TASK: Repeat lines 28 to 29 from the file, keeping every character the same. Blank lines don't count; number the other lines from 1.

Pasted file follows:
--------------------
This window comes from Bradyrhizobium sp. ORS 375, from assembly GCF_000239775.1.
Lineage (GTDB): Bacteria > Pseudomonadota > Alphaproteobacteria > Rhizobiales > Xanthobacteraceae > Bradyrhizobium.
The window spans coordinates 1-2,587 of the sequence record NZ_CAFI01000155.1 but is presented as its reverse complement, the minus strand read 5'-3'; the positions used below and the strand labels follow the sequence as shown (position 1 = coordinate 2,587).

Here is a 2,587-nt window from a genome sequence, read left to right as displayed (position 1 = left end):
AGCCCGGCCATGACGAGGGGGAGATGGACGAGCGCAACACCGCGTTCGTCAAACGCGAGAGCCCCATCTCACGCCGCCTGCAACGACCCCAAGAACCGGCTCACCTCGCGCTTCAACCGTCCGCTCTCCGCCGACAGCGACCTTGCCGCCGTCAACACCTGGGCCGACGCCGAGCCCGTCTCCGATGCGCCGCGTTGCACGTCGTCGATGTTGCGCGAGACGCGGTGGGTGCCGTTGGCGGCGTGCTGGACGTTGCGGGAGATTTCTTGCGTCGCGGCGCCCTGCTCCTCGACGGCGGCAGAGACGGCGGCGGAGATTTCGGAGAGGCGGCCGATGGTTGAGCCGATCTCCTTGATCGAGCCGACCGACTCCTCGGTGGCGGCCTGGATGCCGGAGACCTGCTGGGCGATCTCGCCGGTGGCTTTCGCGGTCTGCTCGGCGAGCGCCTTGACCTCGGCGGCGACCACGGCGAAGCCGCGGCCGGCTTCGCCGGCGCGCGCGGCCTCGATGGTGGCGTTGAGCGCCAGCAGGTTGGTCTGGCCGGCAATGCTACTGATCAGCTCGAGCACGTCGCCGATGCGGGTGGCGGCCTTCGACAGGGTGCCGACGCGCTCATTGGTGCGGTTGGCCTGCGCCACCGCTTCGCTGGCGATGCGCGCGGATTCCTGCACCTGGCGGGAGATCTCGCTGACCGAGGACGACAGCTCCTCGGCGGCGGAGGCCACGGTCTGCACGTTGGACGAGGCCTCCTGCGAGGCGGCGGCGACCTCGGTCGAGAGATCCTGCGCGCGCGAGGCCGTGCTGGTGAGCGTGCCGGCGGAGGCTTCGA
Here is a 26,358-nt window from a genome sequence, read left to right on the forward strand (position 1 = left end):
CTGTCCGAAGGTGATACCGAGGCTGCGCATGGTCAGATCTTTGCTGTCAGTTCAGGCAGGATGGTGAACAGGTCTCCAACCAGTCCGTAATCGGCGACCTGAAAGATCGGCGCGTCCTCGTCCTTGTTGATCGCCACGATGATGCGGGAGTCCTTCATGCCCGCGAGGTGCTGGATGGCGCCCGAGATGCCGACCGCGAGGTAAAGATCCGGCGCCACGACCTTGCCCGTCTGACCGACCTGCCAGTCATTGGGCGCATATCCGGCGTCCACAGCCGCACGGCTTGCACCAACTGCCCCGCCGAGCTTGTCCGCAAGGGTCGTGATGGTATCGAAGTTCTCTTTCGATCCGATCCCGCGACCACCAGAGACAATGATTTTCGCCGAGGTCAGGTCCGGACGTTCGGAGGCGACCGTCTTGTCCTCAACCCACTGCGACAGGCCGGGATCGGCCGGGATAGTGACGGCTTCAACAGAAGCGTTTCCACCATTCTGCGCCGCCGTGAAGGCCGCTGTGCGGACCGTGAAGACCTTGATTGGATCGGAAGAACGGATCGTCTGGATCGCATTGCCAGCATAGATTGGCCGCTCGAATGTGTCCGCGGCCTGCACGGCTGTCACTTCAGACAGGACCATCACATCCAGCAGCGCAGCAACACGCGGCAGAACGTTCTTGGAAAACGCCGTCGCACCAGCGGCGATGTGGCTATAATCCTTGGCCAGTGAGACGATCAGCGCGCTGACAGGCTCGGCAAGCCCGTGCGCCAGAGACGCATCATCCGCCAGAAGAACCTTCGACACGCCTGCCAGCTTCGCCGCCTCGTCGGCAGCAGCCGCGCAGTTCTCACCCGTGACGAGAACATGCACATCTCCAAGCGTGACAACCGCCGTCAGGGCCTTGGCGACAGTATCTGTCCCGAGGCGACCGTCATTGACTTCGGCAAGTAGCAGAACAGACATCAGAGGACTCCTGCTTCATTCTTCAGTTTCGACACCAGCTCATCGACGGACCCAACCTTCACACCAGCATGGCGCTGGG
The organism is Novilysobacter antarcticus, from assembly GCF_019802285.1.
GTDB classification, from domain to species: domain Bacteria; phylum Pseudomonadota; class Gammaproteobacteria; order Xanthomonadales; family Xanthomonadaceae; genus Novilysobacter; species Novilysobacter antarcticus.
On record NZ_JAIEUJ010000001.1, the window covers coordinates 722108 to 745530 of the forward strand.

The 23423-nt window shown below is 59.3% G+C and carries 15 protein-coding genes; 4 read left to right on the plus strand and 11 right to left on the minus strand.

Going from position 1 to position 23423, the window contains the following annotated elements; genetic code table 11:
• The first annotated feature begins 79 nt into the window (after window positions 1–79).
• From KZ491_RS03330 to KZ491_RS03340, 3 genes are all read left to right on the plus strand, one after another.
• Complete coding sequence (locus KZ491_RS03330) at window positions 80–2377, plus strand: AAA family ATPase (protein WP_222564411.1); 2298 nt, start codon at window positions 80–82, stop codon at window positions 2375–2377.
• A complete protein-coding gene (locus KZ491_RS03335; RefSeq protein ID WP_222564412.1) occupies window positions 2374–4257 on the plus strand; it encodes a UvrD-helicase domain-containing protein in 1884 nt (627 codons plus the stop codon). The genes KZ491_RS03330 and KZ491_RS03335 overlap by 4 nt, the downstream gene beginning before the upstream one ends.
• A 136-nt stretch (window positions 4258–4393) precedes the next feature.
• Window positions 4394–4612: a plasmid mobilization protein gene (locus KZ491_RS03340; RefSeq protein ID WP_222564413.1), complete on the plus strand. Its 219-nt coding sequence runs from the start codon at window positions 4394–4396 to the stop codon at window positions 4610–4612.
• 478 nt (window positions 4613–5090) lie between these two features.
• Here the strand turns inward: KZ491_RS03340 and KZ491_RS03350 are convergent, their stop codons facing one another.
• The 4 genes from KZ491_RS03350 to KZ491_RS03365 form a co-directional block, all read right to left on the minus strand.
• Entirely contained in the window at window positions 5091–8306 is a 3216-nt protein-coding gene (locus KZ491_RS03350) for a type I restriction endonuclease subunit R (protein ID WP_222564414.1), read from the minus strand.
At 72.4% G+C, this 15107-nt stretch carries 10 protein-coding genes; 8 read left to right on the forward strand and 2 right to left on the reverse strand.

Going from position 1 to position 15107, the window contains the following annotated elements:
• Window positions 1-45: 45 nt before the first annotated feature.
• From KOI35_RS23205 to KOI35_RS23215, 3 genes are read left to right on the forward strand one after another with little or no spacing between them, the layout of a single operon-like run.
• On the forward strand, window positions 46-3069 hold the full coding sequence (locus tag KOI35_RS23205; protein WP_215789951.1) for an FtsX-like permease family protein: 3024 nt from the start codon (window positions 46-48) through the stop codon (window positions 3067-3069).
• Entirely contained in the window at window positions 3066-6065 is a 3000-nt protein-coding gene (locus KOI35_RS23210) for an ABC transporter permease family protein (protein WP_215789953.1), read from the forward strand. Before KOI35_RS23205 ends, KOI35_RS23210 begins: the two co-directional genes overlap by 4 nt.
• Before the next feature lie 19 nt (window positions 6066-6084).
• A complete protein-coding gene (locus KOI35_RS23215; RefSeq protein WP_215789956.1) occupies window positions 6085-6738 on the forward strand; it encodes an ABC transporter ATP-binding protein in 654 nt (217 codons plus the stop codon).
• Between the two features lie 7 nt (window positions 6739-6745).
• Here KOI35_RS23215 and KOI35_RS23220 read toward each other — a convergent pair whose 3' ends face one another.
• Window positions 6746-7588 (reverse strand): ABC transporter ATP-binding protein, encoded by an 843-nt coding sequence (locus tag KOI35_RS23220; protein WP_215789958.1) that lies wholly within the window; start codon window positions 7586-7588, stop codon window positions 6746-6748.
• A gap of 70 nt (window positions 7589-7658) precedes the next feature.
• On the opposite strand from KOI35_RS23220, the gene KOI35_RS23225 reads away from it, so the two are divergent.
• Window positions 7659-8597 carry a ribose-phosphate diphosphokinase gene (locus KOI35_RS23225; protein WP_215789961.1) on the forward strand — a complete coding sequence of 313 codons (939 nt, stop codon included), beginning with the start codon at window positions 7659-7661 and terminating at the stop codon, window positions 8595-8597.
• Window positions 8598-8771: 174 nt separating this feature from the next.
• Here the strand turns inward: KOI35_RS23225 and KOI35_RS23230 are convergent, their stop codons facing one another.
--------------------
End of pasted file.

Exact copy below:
• Entirely contained in the window at window positions 3066-6065 is a 3000-nt protein-coding gene (locus KOI35_RS23210) for an ABC transporter permease family protein (protein WP_215789953.1), read from the forward strand. Before KOI35_RS23205 ends, KOI35_RS23210 begins: the two co-directional genes overlap by 4 nt.
• Before the next feature lie 19 nt (window positions 6066-6084).